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Procgen. Chaz Pratt 11/3/2009. overview. What is procgen? What we tried? What worked? What didn’t? Try again?. background. Procgen is a production system L-Systems, Shape Grammars Symbols and rules Rules operate on symbols to produce more symbols Give up eventually

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Chaz Pratt11/3/2009

  • What is procgen?
  • What we tried?
  • What worked?
  • What didn’t?
  • Try again?
  • Procgen is a production system
  • L-Systems, Shape Grammars
  • Symbols and rules
  • Rules operate on symbols to produce more symbols
  • Give up eventually
  • Procgen goes a step beyond generating geometry by abstracting gameplay objects into symbols and populating a level based on user specified design rules.
what we tried
what we tried
  • Oct – Dec 08
  • Lua implementation, C++ integration
  • Runtime random arena levels
procgen overview
procgen overview
  • Rule Set: Objects, Variables, Rules
  • Conversion to a Lua table
  • “Instance” these tables and generate.
  • Resolve the object list
  • Play what you have made
rule set tunning
rule set tunning
  • Variables in the rule set are meant to provide a high level method for tweaking the fun of a level while the rules define the theme or core of what the level will be like.
  • In rcf2 the variables were adjustable via the excel config spreadsheet so there was no need to adjust the rule set every time a tweak was needed.
  • Two instances of the same rule set with different input parameters can produce very different levels
lua table
lua table
  • Each rule set is formed into a Lua table containing tables that hold the needed components
  • Identifier, Object Types, Object list, Variables, Rules
  • Each rule is a Lua function that takes a rule instance table and an object to modify
  • Using Lua coroutines (threads) two identical rule sets could be running at the same time
  • Rules sets can be recursive or run concurrently so each evaluation of a rule set uses a its own table
progen run
  • The actual procgen engine was written in Lua
  • Each rule begins at the front of the object list and executes on each object.
  • If the conditions of the rule are satisfied it may remove, alter or use this object to generate new objects.
  • These objects are added to the front or end of the list depending on the rule
  • Objects appended to the list will also be evaluated by the current rule.
  • When the rule reaches the end of the list the next rule begins. If no rules are left, the generation process terminates.
procgen resolve
  • Each object in the list has a unique type that is explicitly defined by its name.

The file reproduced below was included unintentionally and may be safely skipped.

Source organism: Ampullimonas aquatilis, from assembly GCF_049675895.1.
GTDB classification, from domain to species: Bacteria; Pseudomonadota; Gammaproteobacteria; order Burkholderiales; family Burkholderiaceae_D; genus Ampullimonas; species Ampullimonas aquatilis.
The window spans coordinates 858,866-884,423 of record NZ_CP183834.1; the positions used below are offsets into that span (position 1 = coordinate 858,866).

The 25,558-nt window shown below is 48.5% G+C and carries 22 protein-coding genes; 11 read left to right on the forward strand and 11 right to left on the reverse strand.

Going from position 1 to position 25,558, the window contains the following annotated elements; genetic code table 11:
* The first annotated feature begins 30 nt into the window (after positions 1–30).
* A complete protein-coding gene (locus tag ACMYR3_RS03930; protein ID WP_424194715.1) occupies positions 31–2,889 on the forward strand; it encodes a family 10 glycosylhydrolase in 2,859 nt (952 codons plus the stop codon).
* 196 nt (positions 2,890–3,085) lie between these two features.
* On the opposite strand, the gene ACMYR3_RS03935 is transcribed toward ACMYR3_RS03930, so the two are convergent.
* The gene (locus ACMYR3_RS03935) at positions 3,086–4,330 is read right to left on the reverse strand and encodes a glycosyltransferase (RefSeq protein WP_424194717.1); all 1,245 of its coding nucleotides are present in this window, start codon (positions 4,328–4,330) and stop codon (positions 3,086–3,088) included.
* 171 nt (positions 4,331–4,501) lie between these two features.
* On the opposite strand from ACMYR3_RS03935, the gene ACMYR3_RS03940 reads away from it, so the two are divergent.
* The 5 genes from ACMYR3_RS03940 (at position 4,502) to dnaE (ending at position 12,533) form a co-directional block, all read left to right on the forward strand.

• During resolution this name is used to find a corresponding resolution function which will be called to add that object to the game
  • If no function is found that object will silently fail to take form in the game.
  • Type Floor will search for ProcGen.FloorRes( gen, obj )
  • Resolution generally results in calling a C function that creates the specific object in our engine
what went right
what went right?
  • Procgen was able to create in some base form all elements of gameplay attempted in ratchet: platforming, enemies, hazards, grind rails
  • Simple arena challenges could be laid out in a day or two.
  • Highly structured variability.
  • Had the ability to duplicate nearly all of the final challenges found in the final game.
what went wrong
what went wrong?
  • Everything else?
  • Time and resources – extremely limited support, rcf2 over budget. . . something had to be sacrificed
  • Dynamic creation of objects that are expected to be set up in tools
  • Lighting, Nav, Colision, etc
  • The basic geometry never evolved past a 1m cube scaled for collision and using igFXUtil to draw sufaces
  • No easy way to make static gemoetry
  • Jigsaw puzzles of mobies
  • Very restrictive Moby limits
  • For procgen to be utilized at runtime we need an engine that better supports the creation or spawning of static geometry.
other dynamic objects
Other dynamic objects
  • Path, Volumes, Clues – intended to be added in Luna
  • Outdated or broken spawning functions
  • Navmesh – our engine needs a way to dynamically spawn navmesh if there are going to be dynamically created components of the world.
  • More use of dynamic lighting and spawning lights from code would be a plus (not fully explored)
  • If it is used by gameplay there needs to be a convenient and fast way to spawn it at runtime.
future applications
future applications
  • Generate parts of the game that we want to be highly variable such as in rcf2
  • Create an ip that supports a primarily generated game
  • Use this tech to generate worlds offline that can be tweaked afterwards and saved
  • Use this to create flexible expansions of our tools to accomplish redundant task. ie crate stacks
  • Questions?